The Obscure Function Challenge

Challenge for April 14, 2006: The Obscure Function Challenge

UPDATE 4/17/06: Dwayne Kuemper is the winner of this challenge. See below.

I am busy this month writing a new book for Excel 2007.

In the past, most large Excel books give a generic example of Excel's 350 functions, often copied from Excel Help. Instead, I would like to come up with a real-world example of something useful that you can do with every Excel function. I am plugging along with this task, but I have hit a brick wall with the FACTDOUBLE function!

=FACT(9) calculates a Factorial: =1*2*3*4*5*6*7*8*9. This is useful. It is great for figuring out permuations.

But Excel has another function called the Double Factorial.

For even numbers, =FACTDOUBLE(8) is 8*6*4*2.

For odd numbers, =FACTDOUBLE(9) is 9*7*5*3*1.

Simple enough. I understand WHAT it does. But WHY would anyone use it?

In nearly a million posts at the MrExcel Message board, FactDouble appeared twice.

I asked my friends at Microsoft to check through the SQM data to see if anyone has ever used the function, but SQM data doesn't capture this. They did point out that I am not the first author on this quest. Norman Harker asked the same question back in 2001.

My old hometown math wiz knew the function, and could quote from the article about how interesting the function is for n<0, but MathWorld does not offer anything about why you would use it. It is interesting that the Mathworld chart is only interesting for instances of n<0, and the Excel FACTDOUBLE won't calculate for n<0. The math wiz friend did speculate that there must be some actuarial scenario where you would want to take out every odd number but could not offer an example. (I'll admit, if I received a call out of the blue, from someone who I haven't seen for 25 years, asking about some strange function, I might make up an answer like this just to get them off the phone...).

There was an Internet game going around recently where people were trying to express every integer from 1 to 100 using only the number 4. First - there is this article showing how to do it for numbers up through 12, and then this thread proposes using a double factorial to solve the problem for 51. OK - so I get it - there is a game to solve this weird problem, but the project manager at SuperCalc or Lotus or Quattro or Multiplan certainly didn't add FactDouble to a spreadsheet program just to solve this crazy problem.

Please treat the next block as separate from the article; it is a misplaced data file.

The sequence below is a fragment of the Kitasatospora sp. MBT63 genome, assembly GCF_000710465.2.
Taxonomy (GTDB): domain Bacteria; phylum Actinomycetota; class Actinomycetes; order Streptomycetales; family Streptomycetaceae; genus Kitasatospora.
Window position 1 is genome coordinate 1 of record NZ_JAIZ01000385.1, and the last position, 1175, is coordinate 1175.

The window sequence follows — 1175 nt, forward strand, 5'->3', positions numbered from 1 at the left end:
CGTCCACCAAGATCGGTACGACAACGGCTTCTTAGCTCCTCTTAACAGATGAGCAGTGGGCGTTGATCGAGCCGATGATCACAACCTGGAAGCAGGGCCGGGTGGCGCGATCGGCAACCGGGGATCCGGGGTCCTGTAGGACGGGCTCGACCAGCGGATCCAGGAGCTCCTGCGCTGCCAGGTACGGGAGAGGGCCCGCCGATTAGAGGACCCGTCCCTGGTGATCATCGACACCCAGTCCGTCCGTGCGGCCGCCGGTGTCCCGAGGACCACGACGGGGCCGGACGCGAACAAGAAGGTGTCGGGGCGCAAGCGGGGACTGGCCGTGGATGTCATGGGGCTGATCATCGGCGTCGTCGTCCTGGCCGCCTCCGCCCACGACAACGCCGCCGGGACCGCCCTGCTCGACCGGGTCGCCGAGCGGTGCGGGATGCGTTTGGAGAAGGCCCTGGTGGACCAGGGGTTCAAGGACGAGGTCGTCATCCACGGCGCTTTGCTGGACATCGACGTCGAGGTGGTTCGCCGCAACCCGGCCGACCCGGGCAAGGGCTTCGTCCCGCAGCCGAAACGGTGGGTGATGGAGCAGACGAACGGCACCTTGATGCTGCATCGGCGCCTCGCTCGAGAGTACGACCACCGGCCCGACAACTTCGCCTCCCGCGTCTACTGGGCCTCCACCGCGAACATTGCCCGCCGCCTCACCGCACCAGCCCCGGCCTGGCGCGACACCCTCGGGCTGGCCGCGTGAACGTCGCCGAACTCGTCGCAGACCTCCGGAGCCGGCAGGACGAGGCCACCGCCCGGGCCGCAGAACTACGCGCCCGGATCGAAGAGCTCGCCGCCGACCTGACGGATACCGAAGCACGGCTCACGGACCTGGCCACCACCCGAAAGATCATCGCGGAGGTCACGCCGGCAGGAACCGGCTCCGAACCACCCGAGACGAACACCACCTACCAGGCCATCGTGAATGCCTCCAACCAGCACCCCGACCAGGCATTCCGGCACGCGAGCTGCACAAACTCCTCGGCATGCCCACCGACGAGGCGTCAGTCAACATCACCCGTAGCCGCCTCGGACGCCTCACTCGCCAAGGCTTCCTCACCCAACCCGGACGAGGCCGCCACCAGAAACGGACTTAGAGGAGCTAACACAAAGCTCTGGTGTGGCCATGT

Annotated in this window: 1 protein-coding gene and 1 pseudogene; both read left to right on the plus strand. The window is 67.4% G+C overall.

The challenge is simple. Send me an example where you use FACTDOUBLE for some useful real world problem. For bonus points, give me a simple explanation of why FactDouble is useful. The prize: listing in the acknowledgements of the book and an autographed copy of Special Edition Using Excel 2007. Send your entry to consult @ The contest will run until someone comes up with an answer, or until the book goes to print.


Dwayne Kuemper from Canada sent in a perfect link. It turns out that FACTDOUBLE can be used to calculate certain probabilities in the Texas Hold'Em card game. Since Texas Hold'em now occupies entire cable channels in the United States, I absolutely deem this a "real world" example. It was brilliant of Microsoft to add it to Excel a decade ago. They were clearly ahead of their time, probably predicting the rise in popularity of Texas Hold'em. To read all of the details, see this link.